Lindsey says most of the correspondence on agenda items makes it in the Council's packet each month, but he will try and make it a point to keep the Council updated.


Young says we will go back to the discussion on the Pu'u'eo site visit.


Elarionoff says the Council should vote on if the site visit is necessary. There are some cases where the situation may be controversial, and then the site visit would be necessary. In this case, Elarionoff does not see the need for the site visit.


Kahakalau says if the HIBC does a site visit, there should be a pressing reason to do it. Kahakalau suggests having the meeting in Ka'u- that way more of the community can come out.


Young says having the meeting in Ka'u would be good. We are still waiting to hear something back from Mahi regarding Kalaoa- either way someone is going to have to travel.


Harris wonders how far a walk it is to the Pu'u'eo site.


Lindsey says the easement is a quarter mile off of Kama'oa Road.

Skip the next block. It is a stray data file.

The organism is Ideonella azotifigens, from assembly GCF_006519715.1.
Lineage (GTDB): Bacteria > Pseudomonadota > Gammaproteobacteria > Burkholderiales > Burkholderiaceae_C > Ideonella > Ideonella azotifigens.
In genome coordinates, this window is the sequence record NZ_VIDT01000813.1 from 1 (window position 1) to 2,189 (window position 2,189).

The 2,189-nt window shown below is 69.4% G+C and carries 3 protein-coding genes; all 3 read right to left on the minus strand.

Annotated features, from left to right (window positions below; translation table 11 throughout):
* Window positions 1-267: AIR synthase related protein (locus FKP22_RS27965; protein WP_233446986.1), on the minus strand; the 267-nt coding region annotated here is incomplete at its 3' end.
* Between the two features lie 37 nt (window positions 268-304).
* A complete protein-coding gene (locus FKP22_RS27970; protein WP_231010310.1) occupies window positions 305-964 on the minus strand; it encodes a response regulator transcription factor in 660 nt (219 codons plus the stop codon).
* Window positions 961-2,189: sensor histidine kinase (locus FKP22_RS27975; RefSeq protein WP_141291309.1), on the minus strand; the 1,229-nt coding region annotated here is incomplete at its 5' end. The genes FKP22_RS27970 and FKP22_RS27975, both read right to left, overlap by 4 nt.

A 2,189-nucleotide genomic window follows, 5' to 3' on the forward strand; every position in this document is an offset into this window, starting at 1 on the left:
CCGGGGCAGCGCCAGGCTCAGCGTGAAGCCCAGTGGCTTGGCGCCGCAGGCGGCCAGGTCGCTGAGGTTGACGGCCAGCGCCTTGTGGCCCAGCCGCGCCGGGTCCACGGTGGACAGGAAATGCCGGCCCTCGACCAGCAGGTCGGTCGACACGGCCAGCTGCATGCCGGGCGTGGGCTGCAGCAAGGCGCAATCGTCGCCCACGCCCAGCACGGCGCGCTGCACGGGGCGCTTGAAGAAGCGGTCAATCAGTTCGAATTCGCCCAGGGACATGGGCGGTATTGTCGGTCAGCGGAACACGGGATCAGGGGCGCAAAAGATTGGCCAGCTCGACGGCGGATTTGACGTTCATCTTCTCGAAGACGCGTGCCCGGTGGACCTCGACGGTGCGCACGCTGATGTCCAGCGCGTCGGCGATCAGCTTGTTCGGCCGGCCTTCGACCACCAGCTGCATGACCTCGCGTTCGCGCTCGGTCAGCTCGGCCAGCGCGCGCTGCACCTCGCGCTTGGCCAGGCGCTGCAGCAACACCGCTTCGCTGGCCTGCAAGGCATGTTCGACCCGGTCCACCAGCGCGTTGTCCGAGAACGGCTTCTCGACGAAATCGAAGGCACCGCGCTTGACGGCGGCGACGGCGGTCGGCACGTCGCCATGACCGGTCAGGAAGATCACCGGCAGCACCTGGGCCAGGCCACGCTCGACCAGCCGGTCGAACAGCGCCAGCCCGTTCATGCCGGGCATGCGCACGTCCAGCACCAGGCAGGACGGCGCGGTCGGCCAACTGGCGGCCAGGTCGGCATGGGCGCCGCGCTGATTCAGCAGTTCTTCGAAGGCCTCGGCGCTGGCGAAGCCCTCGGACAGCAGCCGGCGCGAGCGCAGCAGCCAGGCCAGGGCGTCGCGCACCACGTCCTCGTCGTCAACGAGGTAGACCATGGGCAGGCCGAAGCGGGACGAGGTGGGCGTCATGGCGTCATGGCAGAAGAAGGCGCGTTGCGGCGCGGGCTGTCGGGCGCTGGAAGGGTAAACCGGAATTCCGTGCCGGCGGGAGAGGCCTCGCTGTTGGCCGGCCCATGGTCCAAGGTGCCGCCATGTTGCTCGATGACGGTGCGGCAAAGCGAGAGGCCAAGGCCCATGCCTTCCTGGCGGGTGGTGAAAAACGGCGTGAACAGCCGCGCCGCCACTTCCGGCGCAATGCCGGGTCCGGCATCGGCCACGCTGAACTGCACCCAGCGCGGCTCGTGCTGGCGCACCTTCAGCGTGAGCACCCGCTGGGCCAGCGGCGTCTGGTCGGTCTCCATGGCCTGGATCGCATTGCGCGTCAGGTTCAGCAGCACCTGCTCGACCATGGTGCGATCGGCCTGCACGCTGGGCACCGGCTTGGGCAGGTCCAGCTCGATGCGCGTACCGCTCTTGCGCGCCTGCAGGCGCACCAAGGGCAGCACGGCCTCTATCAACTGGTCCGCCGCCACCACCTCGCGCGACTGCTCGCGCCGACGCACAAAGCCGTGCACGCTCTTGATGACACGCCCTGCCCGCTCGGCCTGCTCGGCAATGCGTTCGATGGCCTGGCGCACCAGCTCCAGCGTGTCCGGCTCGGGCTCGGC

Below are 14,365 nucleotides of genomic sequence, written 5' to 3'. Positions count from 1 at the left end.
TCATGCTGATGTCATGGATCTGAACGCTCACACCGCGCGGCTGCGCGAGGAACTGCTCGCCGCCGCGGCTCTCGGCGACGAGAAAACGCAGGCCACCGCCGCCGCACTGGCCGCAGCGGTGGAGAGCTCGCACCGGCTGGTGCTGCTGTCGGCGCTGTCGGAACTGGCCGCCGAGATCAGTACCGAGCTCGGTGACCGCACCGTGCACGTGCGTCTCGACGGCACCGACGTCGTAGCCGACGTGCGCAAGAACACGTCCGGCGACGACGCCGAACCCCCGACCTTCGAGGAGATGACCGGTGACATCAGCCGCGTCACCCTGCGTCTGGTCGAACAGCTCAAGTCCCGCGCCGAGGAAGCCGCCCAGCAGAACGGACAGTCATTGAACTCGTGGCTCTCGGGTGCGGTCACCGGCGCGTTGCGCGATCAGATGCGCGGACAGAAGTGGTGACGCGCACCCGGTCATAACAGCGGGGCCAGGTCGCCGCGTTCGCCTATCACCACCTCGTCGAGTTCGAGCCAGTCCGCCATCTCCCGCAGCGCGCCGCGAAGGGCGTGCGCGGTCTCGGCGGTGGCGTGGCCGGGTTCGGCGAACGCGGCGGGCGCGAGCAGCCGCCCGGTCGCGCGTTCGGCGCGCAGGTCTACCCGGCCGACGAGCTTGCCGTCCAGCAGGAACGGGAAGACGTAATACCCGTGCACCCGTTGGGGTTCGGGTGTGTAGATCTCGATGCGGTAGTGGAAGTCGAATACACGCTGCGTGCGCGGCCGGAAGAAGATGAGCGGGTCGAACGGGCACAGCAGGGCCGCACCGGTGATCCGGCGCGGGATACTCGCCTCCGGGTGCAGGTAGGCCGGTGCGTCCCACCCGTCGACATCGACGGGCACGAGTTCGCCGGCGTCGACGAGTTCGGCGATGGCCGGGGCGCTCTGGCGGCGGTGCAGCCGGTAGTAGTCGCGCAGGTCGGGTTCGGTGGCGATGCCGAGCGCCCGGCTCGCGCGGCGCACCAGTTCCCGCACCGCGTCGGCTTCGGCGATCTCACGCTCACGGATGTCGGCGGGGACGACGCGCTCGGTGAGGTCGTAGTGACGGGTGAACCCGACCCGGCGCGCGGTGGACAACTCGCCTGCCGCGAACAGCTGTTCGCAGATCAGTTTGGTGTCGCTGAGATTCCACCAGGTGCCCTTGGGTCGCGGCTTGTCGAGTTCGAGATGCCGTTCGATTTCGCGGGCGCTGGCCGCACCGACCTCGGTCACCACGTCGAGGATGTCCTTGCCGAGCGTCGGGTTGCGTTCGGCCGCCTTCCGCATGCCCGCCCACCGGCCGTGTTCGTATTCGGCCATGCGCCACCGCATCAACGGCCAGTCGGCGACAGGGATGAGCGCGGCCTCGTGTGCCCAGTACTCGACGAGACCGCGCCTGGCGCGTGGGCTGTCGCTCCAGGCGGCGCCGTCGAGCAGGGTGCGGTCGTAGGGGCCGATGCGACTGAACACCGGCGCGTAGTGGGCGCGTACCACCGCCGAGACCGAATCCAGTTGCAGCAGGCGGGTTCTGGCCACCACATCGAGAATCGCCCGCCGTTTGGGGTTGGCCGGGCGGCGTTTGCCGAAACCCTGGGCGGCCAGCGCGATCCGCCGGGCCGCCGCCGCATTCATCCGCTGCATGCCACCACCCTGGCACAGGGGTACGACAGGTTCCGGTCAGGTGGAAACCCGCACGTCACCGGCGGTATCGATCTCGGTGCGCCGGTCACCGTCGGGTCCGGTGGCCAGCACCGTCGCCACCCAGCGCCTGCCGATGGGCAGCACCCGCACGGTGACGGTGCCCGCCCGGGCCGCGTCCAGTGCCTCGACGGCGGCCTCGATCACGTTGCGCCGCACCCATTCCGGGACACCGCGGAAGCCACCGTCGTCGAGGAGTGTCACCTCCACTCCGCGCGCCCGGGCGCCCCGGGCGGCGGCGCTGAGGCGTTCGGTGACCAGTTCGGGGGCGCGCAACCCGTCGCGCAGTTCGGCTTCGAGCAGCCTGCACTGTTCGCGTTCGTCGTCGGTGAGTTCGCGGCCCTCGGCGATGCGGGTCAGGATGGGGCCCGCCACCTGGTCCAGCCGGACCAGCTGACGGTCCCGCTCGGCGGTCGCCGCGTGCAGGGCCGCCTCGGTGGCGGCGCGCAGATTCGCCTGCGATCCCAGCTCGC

Kahakalau says the easement that is in the plan does not exist yet.


Young says he has actually been to the Pu'u'eo site. Vidgen had contacted him a couple of years ago, and Young had gotten Vidgen in touch with Hanoa.


It is not an easily accessible area.


Harris says that to do the site visit, there should be a really good reason. It is a good idea to have the meeting in Ka'u.


Sherlock says one member can go individually, and next month when we are discussing the issue, that member can share their mana'o with the rest of the Council.


Young says it sounds like the meeting will be in Ka'u, but there will not be a site visit. Elarionoff and Helbush will be going on their own to the site.


A motion is made to defer decision making on the burial treatment plan for site 24123 and 24124 located in Pu'u'eo Ahupua'a, Ka'u District TMK (3) 9-3-03:73



Vote: All in Favor


A motion is made to adjourn the meeting (Saffrey/Kahakalau)


Vote: All in Favor


The meeting is adjourned at 235p